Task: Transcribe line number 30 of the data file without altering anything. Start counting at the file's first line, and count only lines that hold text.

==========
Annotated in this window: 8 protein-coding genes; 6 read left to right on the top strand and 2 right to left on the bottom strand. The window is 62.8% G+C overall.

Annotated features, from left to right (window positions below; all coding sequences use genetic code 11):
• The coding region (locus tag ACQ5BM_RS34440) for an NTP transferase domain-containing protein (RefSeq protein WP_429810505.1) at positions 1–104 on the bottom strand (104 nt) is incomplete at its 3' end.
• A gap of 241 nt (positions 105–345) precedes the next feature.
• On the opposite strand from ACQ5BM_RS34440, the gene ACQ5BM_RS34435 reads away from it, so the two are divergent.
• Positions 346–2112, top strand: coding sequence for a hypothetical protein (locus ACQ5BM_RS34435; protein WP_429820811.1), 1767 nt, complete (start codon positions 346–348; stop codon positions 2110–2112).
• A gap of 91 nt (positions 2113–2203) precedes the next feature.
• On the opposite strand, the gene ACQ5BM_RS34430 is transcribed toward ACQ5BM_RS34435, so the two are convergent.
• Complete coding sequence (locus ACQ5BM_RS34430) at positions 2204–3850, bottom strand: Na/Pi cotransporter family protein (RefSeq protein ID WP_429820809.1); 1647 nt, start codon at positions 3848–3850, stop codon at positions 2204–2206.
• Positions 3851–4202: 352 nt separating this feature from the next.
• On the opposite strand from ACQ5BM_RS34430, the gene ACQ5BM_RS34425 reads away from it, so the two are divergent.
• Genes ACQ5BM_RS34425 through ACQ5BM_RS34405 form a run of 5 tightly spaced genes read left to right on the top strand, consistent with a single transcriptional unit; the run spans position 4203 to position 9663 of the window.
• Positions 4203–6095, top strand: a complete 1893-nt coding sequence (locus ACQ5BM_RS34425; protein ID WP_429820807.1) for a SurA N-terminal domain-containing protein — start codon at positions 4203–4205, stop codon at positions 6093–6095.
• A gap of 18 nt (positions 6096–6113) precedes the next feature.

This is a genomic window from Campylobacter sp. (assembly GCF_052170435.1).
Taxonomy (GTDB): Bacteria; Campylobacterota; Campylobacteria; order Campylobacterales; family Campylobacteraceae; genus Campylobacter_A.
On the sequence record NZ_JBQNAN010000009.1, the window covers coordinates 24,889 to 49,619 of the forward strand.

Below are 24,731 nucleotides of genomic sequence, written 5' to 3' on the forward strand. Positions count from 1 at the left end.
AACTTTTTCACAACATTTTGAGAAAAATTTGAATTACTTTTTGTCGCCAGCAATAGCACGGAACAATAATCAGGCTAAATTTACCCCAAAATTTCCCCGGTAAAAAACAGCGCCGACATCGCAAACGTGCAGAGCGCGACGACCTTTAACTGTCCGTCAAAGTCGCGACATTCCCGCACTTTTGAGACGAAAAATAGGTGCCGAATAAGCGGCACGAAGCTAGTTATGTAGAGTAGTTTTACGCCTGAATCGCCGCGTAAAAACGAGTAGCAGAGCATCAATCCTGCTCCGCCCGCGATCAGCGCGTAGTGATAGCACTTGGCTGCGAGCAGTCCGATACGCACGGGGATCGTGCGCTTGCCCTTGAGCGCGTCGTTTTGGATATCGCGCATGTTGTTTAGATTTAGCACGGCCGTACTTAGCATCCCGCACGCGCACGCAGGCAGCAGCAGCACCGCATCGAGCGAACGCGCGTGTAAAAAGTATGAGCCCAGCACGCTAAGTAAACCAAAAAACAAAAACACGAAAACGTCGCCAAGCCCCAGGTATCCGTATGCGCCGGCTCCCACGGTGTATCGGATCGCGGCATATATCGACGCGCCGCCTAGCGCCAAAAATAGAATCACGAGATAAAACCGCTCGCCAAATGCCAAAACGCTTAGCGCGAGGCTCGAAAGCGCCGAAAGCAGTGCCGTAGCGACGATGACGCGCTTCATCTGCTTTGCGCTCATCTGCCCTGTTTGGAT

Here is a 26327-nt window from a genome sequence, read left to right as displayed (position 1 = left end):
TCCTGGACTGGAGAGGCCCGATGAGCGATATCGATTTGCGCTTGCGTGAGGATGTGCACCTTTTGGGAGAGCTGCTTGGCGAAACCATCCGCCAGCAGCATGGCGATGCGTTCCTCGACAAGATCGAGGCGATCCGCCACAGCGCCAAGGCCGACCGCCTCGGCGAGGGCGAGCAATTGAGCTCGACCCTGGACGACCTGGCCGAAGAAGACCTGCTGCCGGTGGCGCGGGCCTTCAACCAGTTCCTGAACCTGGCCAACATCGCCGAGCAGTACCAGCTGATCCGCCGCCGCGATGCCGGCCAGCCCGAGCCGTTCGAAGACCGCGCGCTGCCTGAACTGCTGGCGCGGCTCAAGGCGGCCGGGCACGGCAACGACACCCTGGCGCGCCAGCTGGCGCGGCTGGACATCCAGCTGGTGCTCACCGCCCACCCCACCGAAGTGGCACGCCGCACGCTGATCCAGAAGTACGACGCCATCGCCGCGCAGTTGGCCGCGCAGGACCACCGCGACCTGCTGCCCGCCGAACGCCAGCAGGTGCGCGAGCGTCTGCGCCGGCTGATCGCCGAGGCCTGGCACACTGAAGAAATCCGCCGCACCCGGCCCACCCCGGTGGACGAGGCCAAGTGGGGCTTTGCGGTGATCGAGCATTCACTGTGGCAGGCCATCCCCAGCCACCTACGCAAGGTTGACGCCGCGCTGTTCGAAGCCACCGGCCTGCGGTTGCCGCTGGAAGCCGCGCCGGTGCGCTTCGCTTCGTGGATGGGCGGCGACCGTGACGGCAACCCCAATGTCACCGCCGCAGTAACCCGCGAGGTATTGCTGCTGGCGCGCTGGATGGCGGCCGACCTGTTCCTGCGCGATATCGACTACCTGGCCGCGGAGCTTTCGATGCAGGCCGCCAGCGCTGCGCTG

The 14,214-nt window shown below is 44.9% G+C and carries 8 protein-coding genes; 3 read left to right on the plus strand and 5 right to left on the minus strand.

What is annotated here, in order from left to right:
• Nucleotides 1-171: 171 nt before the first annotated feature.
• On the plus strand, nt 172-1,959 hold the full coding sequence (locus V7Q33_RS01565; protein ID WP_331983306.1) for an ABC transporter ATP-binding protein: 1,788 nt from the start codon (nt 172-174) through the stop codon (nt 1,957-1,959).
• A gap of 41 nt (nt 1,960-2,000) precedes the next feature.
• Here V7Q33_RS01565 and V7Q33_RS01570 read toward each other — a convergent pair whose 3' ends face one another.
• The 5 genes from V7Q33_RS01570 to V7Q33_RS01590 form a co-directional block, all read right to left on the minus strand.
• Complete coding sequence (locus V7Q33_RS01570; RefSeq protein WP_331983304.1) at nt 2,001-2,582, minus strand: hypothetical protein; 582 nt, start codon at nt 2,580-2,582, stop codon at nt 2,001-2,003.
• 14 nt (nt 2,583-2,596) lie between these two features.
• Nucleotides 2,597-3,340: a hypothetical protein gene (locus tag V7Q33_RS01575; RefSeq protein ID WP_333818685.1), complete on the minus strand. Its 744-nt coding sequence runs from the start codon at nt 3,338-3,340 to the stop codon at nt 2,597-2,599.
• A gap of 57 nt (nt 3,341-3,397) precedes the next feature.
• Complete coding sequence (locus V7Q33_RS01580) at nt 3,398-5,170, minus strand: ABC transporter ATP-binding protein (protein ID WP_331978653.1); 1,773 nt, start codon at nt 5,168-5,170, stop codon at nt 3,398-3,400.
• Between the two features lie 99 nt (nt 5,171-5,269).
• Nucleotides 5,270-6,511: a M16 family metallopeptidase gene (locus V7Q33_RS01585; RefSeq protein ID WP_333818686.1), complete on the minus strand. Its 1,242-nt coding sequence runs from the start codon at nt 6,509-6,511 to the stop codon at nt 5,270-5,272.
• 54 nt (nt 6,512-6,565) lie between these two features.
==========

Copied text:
• 14 nt (nt 2,583-2,596) lie between these two features.